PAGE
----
Eugene Cho

is overpopulation our world’s greatest threat?

over population

* Update: Today (October 31, 2011) is the official day that the world’s population hits 7,000,000,000. Not sure how you feel but as my post points out, there are legitimate concerns that need to be addressed, but I also see this from a different perspective.

I was reading an article from CNN yesterday (and also covered in other news sources) about the growth of the world’s population. It is speculated the the population will hit 7 billion people in 2011  – with the vast majority of the growth happening in developing nations. While the article doesn’t specifically call it out, I read “over-population” between the lines. In fact, the article reminded me of another article I read last year controversially entitled, “Time for them to die…”

In short, the question needs to be asked:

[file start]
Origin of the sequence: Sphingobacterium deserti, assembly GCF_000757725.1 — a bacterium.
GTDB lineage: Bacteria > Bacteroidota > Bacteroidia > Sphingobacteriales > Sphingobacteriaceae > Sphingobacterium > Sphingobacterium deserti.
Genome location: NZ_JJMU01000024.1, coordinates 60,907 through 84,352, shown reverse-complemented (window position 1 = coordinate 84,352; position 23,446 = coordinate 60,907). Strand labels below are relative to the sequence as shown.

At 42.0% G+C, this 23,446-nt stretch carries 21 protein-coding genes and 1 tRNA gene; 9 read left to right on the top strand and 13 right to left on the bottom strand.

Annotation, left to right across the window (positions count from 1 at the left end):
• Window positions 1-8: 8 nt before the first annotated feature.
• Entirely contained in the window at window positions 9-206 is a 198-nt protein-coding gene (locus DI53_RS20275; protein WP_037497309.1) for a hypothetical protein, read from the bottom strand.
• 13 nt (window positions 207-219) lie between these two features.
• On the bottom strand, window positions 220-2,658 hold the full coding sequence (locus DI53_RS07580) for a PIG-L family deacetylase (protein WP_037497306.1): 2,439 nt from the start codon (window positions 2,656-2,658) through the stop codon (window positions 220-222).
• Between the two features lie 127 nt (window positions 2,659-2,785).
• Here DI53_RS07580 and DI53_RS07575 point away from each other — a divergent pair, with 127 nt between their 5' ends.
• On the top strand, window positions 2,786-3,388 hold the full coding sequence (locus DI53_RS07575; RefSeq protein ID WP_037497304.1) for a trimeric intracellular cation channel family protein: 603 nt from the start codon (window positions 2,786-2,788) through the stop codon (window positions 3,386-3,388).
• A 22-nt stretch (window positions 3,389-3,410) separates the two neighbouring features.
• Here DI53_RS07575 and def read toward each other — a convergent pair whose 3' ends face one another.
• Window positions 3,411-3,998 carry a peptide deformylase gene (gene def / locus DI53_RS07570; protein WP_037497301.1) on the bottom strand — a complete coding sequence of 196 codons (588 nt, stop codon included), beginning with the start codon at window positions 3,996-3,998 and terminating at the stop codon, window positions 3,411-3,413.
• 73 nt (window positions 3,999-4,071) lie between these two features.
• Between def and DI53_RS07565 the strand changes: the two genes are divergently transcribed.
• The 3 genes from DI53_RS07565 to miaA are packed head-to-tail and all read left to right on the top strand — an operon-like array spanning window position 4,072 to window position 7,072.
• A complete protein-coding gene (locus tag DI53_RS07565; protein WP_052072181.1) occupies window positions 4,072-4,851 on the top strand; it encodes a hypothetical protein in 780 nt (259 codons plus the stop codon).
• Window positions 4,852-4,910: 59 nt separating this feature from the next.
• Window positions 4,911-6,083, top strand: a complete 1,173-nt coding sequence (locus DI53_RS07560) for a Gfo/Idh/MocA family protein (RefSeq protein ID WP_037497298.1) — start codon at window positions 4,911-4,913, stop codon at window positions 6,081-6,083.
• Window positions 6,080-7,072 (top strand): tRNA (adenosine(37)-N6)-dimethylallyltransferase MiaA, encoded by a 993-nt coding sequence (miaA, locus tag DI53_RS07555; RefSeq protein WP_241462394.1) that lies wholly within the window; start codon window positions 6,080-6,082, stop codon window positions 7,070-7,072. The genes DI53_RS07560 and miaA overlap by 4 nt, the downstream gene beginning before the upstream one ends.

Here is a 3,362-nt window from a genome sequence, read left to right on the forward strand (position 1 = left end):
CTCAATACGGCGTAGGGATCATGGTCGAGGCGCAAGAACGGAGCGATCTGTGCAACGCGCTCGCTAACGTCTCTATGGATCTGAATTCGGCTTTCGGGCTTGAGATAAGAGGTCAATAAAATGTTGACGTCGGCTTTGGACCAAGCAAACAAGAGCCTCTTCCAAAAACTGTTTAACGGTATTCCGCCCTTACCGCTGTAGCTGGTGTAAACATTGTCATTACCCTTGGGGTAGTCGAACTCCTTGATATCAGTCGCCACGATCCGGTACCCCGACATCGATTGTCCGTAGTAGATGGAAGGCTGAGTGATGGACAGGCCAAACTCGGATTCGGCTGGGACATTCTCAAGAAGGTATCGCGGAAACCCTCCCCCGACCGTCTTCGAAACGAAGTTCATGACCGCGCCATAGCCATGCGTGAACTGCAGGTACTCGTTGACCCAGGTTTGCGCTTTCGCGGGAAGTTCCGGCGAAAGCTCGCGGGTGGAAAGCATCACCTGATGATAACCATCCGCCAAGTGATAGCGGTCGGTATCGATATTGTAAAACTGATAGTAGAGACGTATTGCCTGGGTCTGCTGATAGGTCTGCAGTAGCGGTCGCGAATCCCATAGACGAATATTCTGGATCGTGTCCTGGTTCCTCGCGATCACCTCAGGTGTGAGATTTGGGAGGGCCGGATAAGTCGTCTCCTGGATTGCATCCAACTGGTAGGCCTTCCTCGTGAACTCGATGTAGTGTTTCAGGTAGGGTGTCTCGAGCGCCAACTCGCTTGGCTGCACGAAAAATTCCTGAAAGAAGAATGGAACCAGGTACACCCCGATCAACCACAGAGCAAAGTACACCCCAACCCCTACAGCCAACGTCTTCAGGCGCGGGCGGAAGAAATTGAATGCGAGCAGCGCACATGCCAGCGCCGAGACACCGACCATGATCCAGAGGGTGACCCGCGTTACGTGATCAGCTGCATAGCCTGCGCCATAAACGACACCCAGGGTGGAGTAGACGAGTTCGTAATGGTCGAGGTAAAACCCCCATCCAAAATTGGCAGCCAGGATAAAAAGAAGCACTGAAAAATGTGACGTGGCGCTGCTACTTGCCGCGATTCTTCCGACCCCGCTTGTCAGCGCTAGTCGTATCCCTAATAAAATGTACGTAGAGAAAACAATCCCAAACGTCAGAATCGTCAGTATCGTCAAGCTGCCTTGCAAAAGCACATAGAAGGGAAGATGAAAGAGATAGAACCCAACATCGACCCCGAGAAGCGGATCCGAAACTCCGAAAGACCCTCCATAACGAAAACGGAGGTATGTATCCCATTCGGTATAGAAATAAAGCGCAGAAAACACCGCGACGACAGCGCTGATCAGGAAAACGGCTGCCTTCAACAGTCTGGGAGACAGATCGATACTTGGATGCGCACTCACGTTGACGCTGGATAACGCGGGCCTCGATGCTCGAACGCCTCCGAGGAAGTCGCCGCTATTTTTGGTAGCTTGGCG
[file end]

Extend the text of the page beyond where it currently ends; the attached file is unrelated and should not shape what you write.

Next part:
• Is overpopulation our world’s greatest threat?  And what is the role of the [C]hurch?
  • Are we for birth controls?
  • Are we really committed to education?
  • In light of the fastest population growth taking place in developing nations (aka: the poorest nations), shouldn’t we be more proactive than reactive?
  • Is there another example of hype rather than substance? Isn’t there enough resources to go around in the world?

I’m sensing that while folks don’t want to openly admit it, more and more folks lean towards the view that OVERPOPULATION is a serious threat and something has to happen.  I wonder if it’s a threat to our existence or an inconvience to our way or style of life.

Your thoughts:  Is overpopulation our world’s greatest threat?

Here’s the article from CNN:

WASHINGTON (CNN) — The world’s population is forecast to hit 7 billion in 2011, the vast majority of its growth coming in developing and, in many cases, the poorest nations, a report released Wednesday said.

Riders cram into a train last month in New Delhi, India. India’s population is expected to be 1.7 billion by 2050.

A staggering 97 percent of global growth over the next 40 years will happen in Asia, Africa, Latin America and the Caribbean, according to the Population Reference Bureau’s 2009 World Population Data Sheet.

“The great bulk of today’s 1.2 billion youth — nearly 90 percent — are in developing countries,” said Carl Haub, a co-author of the report. Eight in 10 of those youth live in Africa and Asia.